For a recent a freelance article a source used the phrase “grandfathered in” and added something to the effect “for lack of a better phrase.”

We had an awkward pause because I couldn’t immediately help this person come up with a different word or phrase to mean the same thing, and I acted like I knew why it was a bad phrase when I really had no idea.

We say a policy has been “grandfathered in” to allow for its continued use while a new set of rules applies going forward. In the case of the story I was writing “grandfathered in” referenced allowable uses at wineries before a 1990 ordinance was passed in Napa County.

“Grandfathered in” sounds innocent. Therein lies part of the problem. Taking phrases for granted without knowing how they came into being is likely going to get you into trouble at some point. I don’t think it’s about being overly politically correct. It’s about becoming educated and appropriately changing your vocabulary.

Like so many phrases that I learned at an early age I am now realizing there is more to them. Several origins are rooted in racism.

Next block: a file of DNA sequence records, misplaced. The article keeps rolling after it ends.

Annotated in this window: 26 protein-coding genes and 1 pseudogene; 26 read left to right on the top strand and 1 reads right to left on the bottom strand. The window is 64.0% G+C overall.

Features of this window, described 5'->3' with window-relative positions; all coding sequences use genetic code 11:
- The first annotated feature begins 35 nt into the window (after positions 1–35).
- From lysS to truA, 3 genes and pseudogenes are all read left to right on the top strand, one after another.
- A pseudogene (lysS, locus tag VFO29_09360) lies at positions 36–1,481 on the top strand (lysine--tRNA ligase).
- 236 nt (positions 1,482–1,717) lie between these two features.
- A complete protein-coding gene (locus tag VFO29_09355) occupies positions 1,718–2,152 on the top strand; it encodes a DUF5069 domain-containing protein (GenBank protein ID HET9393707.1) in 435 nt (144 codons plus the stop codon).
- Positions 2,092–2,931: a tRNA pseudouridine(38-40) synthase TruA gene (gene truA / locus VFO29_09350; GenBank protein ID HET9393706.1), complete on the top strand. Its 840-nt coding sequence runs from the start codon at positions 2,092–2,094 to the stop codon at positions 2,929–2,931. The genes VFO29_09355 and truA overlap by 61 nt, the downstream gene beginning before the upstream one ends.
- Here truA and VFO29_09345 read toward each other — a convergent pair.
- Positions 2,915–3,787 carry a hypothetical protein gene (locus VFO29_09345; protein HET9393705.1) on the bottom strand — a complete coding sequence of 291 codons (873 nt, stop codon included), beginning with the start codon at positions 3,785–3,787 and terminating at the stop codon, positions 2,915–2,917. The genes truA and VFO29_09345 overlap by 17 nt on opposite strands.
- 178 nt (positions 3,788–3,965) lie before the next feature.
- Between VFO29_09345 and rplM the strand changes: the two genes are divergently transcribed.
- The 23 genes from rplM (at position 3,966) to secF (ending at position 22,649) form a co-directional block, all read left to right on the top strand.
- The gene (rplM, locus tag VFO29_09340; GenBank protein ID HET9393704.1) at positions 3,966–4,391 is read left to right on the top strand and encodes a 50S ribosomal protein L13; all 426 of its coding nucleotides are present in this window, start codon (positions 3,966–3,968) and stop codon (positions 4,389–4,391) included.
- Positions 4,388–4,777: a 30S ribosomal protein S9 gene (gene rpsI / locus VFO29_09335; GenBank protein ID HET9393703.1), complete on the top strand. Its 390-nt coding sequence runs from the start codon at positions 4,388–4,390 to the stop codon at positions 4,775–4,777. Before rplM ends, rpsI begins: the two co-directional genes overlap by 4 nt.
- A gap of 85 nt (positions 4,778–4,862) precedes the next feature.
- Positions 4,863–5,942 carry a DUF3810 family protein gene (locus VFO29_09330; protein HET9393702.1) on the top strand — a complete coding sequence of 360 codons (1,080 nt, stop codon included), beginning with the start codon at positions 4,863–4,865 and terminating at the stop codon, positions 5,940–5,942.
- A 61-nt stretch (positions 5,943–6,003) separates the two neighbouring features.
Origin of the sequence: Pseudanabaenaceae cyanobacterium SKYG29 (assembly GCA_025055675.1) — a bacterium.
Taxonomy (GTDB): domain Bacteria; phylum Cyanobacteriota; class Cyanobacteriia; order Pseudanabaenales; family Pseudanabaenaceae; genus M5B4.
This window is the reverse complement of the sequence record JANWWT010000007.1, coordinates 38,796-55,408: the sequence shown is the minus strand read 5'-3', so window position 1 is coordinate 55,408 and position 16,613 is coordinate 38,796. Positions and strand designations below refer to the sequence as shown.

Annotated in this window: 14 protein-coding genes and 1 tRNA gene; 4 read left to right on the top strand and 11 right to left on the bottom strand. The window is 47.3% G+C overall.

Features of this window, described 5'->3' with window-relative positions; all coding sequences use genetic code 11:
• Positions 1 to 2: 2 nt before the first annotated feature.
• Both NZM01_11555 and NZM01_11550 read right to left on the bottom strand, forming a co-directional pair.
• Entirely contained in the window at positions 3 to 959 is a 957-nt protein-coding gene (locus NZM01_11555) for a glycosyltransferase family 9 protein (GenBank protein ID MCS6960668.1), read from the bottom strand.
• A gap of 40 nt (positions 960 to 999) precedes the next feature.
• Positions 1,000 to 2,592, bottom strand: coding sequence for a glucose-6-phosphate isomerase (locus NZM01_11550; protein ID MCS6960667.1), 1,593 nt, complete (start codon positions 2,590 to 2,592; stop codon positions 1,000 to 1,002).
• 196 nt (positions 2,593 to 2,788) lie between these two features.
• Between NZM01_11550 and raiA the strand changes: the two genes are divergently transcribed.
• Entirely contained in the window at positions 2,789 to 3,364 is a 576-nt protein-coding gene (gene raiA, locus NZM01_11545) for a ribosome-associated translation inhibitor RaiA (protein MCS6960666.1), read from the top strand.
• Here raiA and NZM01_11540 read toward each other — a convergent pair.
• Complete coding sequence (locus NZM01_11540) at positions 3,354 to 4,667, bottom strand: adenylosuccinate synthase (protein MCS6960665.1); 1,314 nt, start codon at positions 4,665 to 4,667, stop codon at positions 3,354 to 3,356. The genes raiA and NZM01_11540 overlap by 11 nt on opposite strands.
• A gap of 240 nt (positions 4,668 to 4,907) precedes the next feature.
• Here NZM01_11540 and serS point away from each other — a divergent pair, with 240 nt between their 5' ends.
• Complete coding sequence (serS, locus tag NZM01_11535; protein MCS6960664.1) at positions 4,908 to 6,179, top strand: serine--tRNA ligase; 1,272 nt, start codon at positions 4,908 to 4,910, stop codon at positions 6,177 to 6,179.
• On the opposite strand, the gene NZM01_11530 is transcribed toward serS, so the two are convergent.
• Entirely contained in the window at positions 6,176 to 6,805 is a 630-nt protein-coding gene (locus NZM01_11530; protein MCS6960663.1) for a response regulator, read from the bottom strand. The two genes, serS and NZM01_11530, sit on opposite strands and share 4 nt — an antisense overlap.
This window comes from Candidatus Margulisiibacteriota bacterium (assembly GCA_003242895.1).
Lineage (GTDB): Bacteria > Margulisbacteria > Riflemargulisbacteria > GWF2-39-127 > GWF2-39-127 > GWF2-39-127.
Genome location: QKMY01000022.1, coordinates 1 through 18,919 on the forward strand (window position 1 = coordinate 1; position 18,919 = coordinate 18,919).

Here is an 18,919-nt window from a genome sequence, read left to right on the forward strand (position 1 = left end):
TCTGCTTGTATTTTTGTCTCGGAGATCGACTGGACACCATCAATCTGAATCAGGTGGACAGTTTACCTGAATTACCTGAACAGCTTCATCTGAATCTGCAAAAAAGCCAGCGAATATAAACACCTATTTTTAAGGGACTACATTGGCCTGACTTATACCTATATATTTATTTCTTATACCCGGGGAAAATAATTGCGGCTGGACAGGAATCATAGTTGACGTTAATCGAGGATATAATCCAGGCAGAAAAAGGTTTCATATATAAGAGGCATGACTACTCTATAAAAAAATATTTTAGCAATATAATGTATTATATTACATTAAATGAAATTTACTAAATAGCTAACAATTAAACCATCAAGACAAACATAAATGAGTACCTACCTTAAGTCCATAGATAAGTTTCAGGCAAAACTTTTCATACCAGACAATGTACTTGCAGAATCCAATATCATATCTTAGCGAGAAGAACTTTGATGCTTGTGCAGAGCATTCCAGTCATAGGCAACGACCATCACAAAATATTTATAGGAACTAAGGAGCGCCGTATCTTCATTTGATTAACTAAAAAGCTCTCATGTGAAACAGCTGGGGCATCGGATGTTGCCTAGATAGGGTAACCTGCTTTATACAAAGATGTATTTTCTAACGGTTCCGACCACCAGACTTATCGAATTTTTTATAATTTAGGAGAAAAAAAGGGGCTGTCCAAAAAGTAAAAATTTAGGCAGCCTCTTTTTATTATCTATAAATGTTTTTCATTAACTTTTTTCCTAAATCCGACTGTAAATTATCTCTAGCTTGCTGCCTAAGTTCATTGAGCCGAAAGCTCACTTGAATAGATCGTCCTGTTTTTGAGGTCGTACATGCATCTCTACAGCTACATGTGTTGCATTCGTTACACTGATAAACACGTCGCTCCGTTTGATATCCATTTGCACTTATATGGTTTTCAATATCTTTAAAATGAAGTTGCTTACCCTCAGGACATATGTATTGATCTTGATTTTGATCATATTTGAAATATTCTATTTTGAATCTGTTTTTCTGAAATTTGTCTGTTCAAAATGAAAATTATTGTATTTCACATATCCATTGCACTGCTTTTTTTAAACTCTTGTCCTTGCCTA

And so it is with “grandfathered in.”

When the 15th Amendment was ratified by the states in 1870 it prohibited racial discrimination in voting. To get around this rule states started imposing literacy tests, poll taxes and constitutional quizzes. Not only did these regulations target Black people, but poor white people were also caught in this discriminatory net.

In order to not have a rebellion by these white voters, states then came up with another test of sorts. People had to prove their lineage (as in their grandfather) was allowed to vote before 1867. This allowed whites to vote and most Blacks not to.

In 1915, the Supreme Court ruled unanimously in Guinn v. United States that grandfather clauses were unconstitutional. Poll taxes, though, were not eliminated until 1966.

Language is always evolving. It’s important people do as well. Words matter. We must understand that even if our intent is not to be hurtful, we may be causing pain by continuing to use words and phrases whose original meaning were damaging to others.

For my story on the wine ordinance I called it a “legacy law” to avoid “grandfathered in”.

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